Geospatial analysis can be very difficult to do well. Much of the difficulty is cognitive and not related to an individual's ability to use the technical tools, i.e., GIS. It takes far greater mental agility than gathering evidence supporting a single hypothesis that was pre-judged as the most likely answer. To develop and retain multiple spatial schemes in working memory and note how each item of information fits into each hypothesis is beyond the mental capabilities of most analysts. (Note: Working memory tasks include the active monitoring or manipulation of information or behaviors.)
Moreover, truly good geospatial analysis requires monitoring your progress, making changes and adapting the ways you are thinking. It's about self-reflection, self-responsibility, and initiative to achieve the analytic results within the time allotted. This mental agility can be accomplished with the help of a few simple thinking tools discussed here.
At the end of this lesson you will be able to:
- Comprehend the role and purpose of Structured Analytic Techniques in geospatial analysis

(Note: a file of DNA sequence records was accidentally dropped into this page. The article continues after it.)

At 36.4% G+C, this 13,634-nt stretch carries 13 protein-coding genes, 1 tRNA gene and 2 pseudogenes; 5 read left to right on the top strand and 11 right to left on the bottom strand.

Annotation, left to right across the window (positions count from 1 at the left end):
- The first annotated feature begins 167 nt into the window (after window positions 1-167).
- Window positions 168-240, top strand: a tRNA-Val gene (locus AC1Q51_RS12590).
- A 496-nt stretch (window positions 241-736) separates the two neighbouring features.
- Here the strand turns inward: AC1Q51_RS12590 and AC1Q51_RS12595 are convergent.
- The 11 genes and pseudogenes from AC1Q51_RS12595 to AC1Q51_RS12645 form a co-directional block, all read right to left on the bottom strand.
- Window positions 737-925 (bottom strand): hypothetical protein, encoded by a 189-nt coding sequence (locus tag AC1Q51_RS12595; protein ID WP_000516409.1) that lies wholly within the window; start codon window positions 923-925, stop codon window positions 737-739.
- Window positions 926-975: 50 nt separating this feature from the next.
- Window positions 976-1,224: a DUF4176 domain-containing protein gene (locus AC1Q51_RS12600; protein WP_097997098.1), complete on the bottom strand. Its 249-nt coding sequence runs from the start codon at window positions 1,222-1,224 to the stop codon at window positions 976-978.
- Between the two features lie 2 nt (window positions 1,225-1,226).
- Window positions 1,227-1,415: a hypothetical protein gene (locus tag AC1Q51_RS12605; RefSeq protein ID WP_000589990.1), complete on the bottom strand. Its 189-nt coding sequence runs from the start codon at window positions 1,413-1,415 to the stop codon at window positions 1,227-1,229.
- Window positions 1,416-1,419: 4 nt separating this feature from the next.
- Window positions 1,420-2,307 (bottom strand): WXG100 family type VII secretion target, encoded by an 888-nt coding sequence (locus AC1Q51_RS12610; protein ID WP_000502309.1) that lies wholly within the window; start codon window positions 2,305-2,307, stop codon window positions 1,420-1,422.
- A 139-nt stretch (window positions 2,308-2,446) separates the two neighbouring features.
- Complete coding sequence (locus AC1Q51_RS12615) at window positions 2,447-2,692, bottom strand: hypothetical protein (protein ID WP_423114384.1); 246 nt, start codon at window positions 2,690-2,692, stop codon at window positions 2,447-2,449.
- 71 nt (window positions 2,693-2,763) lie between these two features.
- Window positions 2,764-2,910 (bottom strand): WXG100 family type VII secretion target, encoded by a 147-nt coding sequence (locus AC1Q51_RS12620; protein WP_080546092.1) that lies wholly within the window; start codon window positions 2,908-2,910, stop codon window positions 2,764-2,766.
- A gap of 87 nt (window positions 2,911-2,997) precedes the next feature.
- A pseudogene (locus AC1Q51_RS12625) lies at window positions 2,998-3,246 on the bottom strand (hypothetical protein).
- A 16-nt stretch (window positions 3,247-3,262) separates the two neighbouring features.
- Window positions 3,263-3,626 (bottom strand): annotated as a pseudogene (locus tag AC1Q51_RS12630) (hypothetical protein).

- Apply Structured Analytic Techniques in geospatial analysis
The Course Roadmap is intended to help you understand where we are in the overall learning process and to place our dual case study and project focus into context.
The Course Roadmap highlights where students are within the course. For Lesson 3, read the materials provided. There are no deliverables at the end of this lesson.
Lesson 3 is one week in length. (See the Calendar in Canvas for specific due dates.) To finish this lesson, you must complete the activities listed below. You may find it useful to print this page out first so that you can follow along with the directions.
|1||Read the Lesson Overview and Checklist.||You are in the Lesson 03 Checklist now. Click on the Previous Page to read the lesson Overview.|
|2||Read the Lesson Content.||You are in the Lesson 03 online content now. Click on the Next Page to read the lesson content.|
|3||Read A Tradecraft Primer: Structured Analytic Techniques for Improving Intelligence Analysis
Read or Listen to Richards Heuer's "The Evolution of Structured Analytic Techniques" (Presentation to the National Academy of Science, National Research Council Committee on Behavioral and Social Science Research to Improve Intelligence Analysis for National Security, Washington, DC, December 8, 2009.)
|There are three different styles of reading that are referred to in the lessons:
|4||Read Lesson Summary.||You are in the Lesson 3 online content now.|
If you have any questions now or at any point during this week, please feel free to post them to the GEOG 885 - General Discussion Forum. (That forum can be accessed at any time in Canvas by clicking on the Modules tab. The General Discussion forum is listed under the Orientation Section.)